November 11, 2010 at 8:01 pm #2467
GE to Buy 25,000 Electric Vehicles by 2015
By PAUL GLADER And MICHAEL RAMSEY
General Electric Co. said it will buy 25,000 electric vehicles by 2015 to use in its fleets and those of its fleet-services business, converting at least half of one of the world’s biggest vehicle fleets to mostly electric.
“By electrifying our own fleet, we will accelerate the adoption curve, drive scale, and move electric vehicles from anticipation to action,” said Jeff Immelt, GE’s chairman and chief executive, in a statement Thursday. He said electric vehicles could deliver up to $500 million in revenue for GE in the next three years through sales of its WattStation elecric-car recharger and other products.
The company will initially buy 12,000 Chevrolet Volts, made by General Motors Co., starting in 2011. GE said it will then add other electric vehicles to its fleet as other car makers expand their offerings. The company said it is in a “strong position to help its 65,000 global fleet customers convert and manage their fleets.”
GE plans to buy 1,000 Volts next year and 2,000 to 3,000 per year after that through 2015, GM said. The purchases will comprise a significant portion of GM’s early Volt production. The car maker has said it planned to build 10,000 Volts in 2011. A GM spokesman declined to say if the company now intends to build more Volts, but signaled that may be the case. The GE purchase “won’t reduce the number of Volts available to the public,” he said.
GM has said it will start delivering the Volt to retail customers by the year’s end. It is designed to travel 25 to 50 miles on an initial charge before a gasoline-powered generator kicks in and makes electricity to drive the wheels. The car has a total range of about 300 miles.
GE’s announcement leaves room for the conglomerate to buy the 100-mile-range Leaf electric car from Nissan Motor Co. as well as the Ford Motor Co. Focus electric expected in 2011 and Toyota Motor Corp.’s RAV4 electric, due in 2012.
GE’s plan would be the largest purchase of electric vehicles in North America so far as the Fairfield, Conn., company seeks to jump-start an industry from which it could benefit. EVs are a growing interest for GE, which is trying to shrink its finance division to 30% of its profit and expand its industrial divisions, particularly in clean technologies.
The company has said it will invest $10 billion in the next five years in products such as wind turbines, vehicle batteries and electricity-grid technology.
GE’s purchase could help car makers such as Nissan, Ford and GM more quickly attain the higher volumes needed to lower the cost of producing electric cars-a linchpin in wider adoption of the technology, said Sam Ori, director of policy for the Electrification Coalition, an organization of companies that is promoting electric vehicles.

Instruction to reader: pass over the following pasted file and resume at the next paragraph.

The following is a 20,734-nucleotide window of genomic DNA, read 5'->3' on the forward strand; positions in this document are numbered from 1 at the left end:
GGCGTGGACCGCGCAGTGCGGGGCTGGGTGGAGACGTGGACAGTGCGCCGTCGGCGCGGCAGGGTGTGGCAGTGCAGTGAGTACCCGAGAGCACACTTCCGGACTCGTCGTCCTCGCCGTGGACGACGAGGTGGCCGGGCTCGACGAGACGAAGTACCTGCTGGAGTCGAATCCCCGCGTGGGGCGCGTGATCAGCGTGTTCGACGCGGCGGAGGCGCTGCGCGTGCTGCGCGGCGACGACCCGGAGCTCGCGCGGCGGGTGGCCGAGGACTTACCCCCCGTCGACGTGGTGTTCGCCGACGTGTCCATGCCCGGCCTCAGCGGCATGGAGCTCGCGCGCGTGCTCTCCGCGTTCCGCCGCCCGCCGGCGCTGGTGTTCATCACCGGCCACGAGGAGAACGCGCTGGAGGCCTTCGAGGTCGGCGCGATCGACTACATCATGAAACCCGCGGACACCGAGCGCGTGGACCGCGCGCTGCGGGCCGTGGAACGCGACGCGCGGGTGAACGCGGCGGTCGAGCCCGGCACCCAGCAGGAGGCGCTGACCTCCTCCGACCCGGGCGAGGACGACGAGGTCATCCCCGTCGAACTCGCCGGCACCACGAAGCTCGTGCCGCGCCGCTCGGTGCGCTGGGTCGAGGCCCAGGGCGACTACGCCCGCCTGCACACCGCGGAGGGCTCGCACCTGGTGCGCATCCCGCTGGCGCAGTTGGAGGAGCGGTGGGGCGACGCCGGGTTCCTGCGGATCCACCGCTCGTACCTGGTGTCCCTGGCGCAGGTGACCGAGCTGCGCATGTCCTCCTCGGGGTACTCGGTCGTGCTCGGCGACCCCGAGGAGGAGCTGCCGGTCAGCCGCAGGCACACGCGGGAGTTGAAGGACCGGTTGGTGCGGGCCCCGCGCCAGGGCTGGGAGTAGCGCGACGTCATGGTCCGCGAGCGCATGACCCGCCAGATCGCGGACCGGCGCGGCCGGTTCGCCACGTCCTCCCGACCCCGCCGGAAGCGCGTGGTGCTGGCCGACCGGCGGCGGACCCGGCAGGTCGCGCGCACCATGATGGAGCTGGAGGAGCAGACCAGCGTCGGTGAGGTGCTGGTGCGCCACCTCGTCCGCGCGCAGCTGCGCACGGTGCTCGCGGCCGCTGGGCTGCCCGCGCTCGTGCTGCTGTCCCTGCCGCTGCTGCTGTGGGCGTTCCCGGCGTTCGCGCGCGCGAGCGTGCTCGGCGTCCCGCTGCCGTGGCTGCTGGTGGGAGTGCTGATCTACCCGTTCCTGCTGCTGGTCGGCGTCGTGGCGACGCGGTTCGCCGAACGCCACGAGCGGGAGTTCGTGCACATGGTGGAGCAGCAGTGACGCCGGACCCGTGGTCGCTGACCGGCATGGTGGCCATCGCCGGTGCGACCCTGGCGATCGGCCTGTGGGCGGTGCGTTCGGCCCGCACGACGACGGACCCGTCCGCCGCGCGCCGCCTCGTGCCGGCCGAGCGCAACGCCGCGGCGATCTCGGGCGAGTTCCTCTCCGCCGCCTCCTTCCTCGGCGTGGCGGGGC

Nissan has the capacity to build 50,000 Leafs each of the next two years. That will rise to 150,000 in 2013 when a new plant is finished in Tennessee. All of the other companies making electric vehicles are pegging much lower production volumes.
Other U.S. fleet owners have made smaller commitments. Enterprise Rent-A-Car plans to buy 500 Leafs and 100 electric cars from Coda Automotive Inc. Frito-Lay said it will buy 176 Smith Electric Vehicles delivery trucks. Johnson Controls Inc., which makes electric-car batteries, plans to buy 20 electric Fords.
But GE’s purchase is dwarfed by the commitment of start-up Better Place-a partner of GE-to buy 100,000 of Renault SA’s Fluence Ze electric cars for Israel and Denmark. Better Place plans to do battery swapping for drivers who have expended their charge.
GE, which makes 30% of the world’s power-generation equipment, estimates it could make 10 cents for every $1 of electric vehicles sold. To further that it has made a number of investments and launched partnerships with companies backing electric cars.
GE plans to work with Better Place to develop standards, finance batteries and help fleet- electrification programs. It has a 10% stake in U.S.-based lithium-ion battery maker A123Systems Inc. after investing $70 million.
The company has said it would build, with government assistance, a $100 million plant near Albany, N.Y., to make batteries for hybrid locomotives and for use in boats, mining trucks and cars. GE also is investing $100 million to build a research and manufacturing facility outside Detroit to focuses on things like wind turbines and electric- vehicle technology. -Sharon Terlep
and Nathan Becker contributed to this article.
Write to Nathan Becker at email@example.com
November 11, 2010 at 8:02 pm #5412
Ouch – it Looks like GE is going use its fleet vehicles transition to pump up its battery, electric-grid & wind turbine business for green business sector.
Most company & commercial fleet vehicles are already use alternate fuel type (propane/NatGas/Butane/Electric) but this is major switch towards electric hybrid types. Probably going to strain the service sector side on refueling sites as well as residential power grids to cope with additional loads on existing substations.
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